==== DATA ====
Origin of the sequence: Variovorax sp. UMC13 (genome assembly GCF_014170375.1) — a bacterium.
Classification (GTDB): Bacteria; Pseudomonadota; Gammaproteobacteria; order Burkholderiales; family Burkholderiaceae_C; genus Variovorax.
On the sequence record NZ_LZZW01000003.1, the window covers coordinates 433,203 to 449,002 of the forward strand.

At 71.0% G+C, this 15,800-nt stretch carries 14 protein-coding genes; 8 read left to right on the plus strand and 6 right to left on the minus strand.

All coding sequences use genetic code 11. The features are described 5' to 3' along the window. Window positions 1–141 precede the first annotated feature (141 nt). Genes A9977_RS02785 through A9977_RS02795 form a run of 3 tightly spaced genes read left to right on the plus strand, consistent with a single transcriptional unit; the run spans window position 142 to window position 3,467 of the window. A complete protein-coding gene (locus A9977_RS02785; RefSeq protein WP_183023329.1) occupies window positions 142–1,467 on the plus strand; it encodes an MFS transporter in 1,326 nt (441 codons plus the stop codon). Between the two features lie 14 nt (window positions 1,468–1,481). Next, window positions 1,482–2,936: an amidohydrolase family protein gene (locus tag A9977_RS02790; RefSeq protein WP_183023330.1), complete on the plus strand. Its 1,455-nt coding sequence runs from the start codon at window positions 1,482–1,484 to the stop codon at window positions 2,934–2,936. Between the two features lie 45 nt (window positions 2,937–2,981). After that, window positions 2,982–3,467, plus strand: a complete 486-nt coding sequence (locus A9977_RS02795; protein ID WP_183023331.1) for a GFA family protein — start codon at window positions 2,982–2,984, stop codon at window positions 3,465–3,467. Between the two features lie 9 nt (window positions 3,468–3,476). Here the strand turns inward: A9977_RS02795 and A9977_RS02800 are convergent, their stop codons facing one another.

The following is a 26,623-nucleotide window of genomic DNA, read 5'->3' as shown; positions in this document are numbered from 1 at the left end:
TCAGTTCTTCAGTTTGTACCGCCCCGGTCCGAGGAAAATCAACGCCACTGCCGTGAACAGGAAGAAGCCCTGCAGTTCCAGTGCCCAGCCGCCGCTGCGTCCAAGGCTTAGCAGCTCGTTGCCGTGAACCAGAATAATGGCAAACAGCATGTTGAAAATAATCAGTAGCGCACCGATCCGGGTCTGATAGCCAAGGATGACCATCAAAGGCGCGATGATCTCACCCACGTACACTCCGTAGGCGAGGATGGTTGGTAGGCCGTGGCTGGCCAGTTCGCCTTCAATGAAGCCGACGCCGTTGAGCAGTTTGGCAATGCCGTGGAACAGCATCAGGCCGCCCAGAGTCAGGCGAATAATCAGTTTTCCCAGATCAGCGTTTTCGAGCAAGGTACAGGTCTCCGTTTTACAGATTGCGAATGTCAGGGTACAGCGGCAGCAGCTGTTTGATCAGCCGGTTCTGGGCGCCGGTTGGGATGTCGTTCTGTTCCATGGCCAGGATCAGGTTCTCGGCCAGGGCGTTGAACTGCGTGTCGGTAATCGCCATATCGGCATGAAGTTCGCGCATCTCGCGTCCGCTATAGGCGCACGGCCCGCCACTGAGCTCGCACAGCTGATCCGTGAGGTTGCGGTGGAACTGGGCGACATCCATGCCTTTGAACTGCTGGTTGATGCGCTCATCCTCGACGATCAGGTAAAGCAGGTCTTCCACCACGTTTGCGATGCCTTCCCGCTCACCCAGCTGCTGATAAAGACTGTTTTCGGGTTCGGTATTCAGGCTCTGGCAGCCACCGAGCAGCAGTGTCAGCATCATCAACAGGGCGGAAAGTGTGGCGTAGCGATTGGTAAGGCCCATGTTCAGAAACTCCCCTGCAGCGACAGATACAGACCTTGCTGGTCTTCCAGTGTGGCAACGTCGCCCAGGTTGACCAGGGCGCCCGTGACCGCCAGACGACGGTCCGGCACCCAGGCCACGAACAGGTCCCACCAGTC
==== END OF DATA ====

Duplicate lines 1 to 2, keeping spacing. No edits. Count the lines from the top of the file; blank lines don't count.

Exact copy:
Origin of the sequence: Variovorax sp. UMC13 (genome assembly GCF_014170375.1) — a bacterium.
Classification (GTDB): Bacteria; Pseudomonadota; Gammaproteobacteria; order Burkholderiales; family Burkholderiaceae_C; genus Variovorax.